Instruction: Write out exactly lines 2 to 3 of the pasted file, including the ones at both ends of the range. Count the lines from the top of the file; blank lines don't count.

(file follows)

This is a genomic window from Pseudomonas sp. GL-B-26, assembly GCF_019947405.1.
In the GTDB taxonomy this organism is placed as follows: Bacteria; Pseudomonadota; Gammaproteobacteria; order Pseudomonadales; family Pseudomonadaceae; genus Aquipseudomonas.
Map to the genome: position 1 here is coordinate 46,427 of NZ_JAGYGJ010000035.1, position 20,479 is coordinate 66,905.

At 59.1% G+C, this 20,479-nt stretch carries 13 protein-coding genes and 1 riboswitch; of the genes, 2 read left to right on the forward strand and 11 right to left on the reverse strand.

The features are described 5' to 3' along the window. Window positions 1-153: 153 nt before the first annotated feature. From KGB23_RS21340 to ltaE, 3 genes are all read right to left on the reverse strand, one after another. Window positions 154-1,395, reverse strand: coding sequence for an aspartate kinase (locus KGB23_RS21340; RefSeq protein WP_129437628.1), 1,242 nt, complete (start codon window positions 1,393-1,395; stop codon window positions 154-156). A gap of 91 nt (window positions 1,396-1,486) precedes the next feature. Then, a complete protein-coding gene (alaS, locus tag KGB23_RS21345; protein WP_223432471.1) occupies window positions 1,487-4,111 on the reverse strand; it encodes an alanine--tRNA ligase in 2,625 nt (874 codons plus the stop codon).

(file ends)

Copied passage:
In the GTDB taxonomy this organism is placed as follows: Bacteria; Pseudomonadota; Gammaproteobacteria; order Pseudomonadales; family Pseudomonadaceae; genus Aquipseudomonas.
Map to the genome: position 1 here is coordinate 46,427 of NZ_JAGYGJ010000035.1, position 20,479 is coordinate 66,905.